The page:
Driving without Insurance
In the UK, it is a mandatory requirement for any person who owns a vehicle to ensure that at least third party insurance in place to drive that particular vehicle.
Not insuring a vehicle (whether it is being driven or not) is an offence that is treated seriously by the courts and but it is no longer an offence for which you can be sent to prison.
Insurance matters are often more complicated than they seem particularly in cases where a company has “fleet insurance” or there are instances of driving other people’s vehicles so we would always urge you to seek advice as early as possible if you face any charges.
There are some conditions imposed by insurers that are invalid and illegal and therefore it is essential that you receive advice from us and NOT your insurance company as to whether or not a condition makes you guilty of the offence.
It is also an offence to allow other people to use your vehicle knowing that there is no valid insurance policy in place for that driver. However, at Olliers Motor Law we are able to offer realistic advice in relation to whether you have any prospects of successfully defending this allegation.
Driving without insurance is what is legally termed a “strict liability offence”. This means that an offence can be committed regardless of whether or not you intended to drive without insurance.
The only defence available is where you can prove that the vehicle did not belong to you, that it was not hired or loaned to you; OR that you were using the vehicle in the course of your employment and that you neither knew, nor had any reasons to believe, that there was no policy of insurance in force.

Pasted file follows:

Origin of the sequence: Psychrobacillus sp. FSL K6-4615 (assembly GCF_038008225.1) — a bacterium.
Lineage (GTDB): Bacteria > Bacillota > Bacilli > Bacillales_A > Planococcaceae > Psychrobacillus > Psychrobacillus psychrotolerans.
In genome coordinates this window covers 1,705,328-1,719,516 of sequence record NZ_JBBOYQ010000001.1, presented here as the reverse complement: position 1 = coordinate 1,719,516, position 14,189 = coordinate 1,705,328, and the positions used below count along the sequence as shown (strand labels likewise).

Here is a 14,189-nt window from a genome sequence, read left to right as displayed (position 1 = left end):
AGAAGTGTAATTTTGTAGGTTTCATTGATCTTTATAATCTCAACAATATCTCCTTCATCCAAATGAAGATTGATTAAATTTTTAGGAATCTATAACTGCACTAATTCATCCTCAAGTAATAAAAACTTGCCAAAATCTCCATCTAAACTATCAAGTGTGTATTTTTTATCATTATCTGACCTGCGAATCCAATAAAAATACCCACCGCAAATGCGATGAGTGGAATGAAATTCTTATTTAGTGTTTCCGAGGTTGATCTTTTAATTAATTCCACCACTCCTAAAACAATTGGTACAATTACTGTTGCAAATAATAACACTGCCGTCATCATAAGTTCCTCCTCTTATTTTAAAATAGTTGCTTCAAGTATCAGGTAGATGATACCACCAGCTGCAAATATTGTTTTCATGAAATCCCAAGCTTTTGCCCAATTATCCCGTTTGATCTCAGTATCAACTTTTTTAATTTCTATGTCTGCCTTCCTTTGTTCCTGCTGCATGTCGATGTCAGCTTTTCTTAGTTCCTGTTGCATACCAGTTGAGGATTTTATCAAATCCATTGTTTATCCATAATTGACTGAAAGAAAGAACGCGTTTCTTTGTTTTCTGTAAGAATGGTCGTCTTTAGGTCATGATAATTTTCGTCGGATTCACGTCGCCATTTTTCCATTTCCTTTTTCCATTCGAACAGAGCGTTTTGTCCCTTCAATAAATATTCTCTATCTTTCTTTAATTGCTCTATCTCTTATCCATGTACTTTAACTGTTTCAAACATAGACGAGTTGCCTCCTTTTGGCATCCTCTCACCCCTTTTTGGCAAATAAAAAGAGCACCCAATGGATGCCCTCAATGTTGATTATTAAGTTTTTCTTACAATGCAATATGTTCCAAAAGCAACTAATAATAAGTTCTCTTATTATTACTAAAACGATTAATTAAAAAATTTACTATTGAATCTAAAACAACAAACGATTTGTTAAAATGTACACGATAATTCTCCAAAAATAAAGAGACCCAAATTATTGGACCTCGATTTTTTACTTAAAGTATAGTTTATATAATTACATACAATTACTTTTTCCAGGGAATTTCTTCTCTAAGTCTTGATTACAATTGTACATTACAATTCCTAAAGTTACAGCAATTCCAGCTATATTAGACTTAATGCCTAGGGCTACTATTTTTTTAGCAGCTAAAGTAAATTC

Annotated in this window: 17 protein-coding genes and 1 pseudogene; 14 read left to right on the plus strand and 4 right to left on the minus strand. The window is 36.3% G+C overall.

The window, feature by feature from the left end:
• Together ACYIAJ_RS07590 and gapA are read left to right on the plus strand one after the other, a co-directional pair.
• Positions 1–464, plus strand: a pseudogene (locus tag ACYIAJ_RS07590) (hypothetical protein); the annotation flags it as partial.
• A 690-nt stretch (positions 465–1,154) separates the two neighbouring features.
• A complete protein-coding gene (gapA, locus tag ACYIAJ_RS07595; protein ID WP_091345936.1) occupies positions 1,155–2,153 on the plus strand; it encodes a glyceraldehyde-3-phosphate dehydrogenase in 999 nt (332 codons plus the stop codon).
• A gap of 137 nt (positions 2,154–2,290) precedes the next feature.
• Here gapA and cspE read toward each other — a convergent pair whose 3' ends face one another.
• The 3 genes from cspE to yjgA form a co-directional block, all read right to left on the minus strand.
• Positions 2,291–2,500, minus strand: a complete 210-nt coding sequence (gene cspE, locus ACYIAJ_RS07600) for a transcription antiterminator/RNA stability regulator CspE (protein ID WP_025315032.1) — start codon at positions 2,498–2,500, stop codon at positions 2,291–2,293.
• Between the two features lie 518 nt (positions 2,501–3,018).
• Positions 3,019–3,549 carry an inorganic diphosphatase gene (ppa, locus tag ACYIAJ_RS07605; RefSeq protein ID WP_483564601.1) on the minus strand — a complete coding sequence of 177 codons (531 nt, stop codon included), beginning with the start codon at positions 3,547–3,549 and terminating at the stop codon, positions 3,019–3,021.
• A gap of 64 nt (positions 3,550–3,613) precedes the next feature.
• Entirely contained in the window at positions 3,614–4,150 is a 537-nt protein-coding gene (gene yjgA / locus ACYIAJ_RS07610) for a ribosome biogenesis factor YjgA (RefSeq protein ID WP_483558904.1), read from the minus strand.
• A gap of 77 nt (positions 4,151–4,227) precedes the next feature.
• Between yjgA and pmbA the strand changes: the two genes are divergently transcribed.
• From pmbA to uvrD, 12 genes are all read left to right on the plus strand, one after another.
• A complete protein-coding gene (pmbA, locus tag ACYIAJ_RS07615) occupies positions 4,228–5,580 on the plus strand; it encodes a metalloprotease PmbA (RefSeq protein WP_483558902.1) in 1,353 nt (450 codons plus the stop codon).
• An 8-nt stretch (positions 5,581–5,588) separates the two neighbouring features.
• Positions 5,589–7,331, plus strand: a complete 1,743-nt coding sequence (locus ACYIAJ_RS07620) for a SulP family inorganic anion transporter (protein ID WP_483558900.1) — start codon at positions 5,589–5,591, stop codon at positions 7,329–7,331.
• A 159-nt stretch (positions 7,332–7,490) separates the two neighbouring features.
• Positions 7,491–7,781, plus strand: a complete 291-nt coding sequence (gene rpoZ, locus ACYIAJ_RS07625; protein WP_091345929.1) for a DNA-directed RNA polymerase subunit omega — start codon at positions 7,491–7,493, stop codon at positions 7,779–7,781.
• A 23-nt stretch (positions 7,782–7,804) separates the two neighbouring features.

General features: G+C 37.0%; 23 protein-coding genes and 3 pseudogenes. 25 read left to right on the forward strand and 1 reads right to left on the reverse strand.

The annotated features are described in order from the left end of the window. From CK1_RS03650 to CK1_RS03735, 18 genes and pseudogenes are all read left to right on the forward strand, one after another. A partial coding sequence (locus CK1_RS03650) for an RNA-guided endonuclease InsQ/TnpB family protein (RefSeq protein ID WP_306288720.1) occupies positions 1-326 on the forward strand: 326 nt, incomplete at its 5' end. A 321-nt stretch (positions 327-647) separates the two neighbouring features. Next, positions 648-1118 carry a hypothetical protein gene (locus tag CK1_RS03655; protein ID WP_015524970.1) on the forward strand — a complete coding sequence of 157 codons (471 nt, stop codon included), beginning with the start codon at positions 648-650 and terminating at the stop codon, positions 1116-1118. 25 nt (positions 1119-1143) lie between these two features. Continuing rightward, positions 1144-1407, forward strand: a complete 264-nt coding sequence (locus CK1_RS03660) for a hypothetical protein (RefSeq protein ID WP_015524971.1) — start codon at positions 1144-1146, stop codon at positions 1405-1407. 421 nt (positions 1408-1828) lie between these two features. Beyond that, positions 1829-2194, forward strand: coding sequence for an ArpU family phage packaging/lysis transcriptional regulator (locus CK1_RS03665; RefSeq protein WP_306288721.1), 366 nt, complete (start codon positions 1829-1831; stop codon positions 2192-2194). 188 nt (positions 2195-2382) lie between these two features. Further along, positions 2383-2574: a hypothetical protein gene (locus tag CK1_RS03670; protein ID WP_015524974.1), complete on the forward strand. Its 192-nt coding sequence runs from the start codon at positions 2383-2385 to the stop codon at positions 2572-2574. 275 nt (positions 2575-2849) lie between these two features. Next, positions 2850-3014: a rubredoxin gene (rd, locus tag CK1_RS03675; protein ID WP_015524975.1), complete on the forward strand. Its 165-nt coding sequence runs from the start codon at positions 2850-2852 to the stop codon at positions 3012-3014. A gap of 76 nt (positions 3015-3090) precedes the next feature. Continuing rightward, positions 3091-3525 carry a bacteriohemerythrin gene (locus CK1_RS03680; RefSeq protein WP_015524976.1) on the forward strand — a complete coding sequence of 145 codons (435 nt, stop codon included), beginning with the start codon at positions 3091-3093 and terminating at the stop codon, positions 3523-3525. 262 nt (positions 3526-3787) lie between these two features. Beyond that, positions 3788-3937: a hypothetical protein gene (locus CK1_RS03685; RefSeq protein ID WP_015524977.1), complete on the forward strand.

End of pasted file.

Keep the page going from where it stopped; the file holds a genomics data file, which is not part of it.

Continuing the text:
Typically, this is referred to as the “employees defence” and the easiest way to think about it is to ask yourself whether you were genuinely misled into believing you had insurance.
It is important for motorists to be aware of any restrictions contained within their policy of insurance, as some of them will invalidate the policy under certain circumstances. A common restriction is that an insurance policy is invalidated if the driver is found to be over the limit at the time of an accident.
Many drivers are unaware of such restrictions until an allegation arises.
For example, a Trade Policy intended to insure vehicles for business use would not be valid if you use the vehicle for a personal journey (i.e. giving a friend a lift or taking shopping home). This singular instance is enough to void the policy for the whole time the vehicle is being used for that purpose.
The policy will also be invalidated if any of the following apply:
- Previous convictions were not disclosed at the time of purchasing the policy;
- The vehicle is registered at a different address to that contained in the policy;
- The car has been modified since the policy was purchased;
- Certain medical conditions were not disclosed at time of purchase;
- You were over the drink drive limit whilst driving at the time of any incident.
This list is not exhaustive so you should familiarise yourself with your policy as much as possible and discussing it with one of our lawyers if necessary.
Driving without insurance is punishable, on conviction, by a fine and between 6 – 8 penalty points however in recent years a fixed penalty scheme has been introduced which imposes 6 points and a £200 fine (check out GOV.UK for more details).
In extreme cases, the Courts can sentence you to a Community Order and/or a disqualification – the length of which is determined by the Magistrates.
If a conviction will means that the total number of points on your licence numbers 12 or more we would refer you to our “Totting Up” section.
If you are facing an allegation of driving with no insurance, contact us on 0808 168 0017.